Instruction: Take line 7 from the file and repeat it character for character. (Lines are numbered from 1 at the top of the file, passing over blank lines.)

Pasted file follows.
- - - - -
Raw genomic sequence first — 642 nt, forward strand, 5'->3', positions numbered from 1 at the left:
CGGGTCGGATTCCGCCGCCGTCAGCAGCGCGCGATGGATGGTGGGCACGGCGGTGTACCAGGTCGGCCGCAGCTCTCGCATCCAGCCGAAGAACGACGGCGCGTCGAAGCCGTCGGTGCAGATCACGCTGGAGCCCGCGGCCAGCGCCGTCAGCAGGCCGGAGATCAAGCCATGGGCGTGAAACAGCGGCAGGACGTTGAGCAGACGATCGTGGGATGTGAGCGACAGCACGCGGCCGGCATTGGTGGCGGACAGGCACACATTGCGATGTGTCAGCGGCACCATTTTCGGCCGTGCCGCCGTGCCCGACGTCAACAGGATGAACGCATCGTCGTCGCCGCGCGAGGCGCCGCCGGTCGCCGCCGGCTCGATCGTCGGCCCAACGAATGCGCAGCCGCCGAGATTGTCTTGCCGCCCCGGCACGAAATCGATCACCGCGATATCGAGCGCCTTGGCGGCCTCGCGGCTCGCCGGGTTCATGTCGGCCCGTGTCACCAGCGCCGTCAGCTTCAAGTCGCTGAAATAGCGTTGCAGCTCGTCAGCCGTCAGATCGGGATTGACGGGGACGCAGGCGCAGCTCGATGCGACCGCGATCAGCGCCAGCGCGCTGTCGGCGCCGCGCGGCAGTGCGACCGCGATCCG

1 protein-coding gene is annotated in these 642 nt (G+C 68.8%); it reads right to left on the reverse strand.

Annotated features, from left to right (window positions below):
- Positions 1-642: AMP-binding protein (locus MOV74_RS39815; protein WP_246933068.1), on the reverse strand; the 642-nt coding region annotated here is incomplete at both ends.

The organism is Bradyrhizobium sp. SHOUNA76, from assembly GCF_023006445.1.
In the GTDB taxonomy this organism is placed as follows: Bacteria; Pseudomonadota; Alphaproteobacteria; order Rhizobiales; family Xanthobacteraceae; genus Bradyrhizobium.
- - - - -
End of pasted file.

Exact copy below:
In the GTDB taxonomy this organism is placed as follows: Bacteria; Pseudomonadota; Alphaproteobacteria; order Rhizobiales; family Xanthobacteraceae; genus Bradyrhizobium.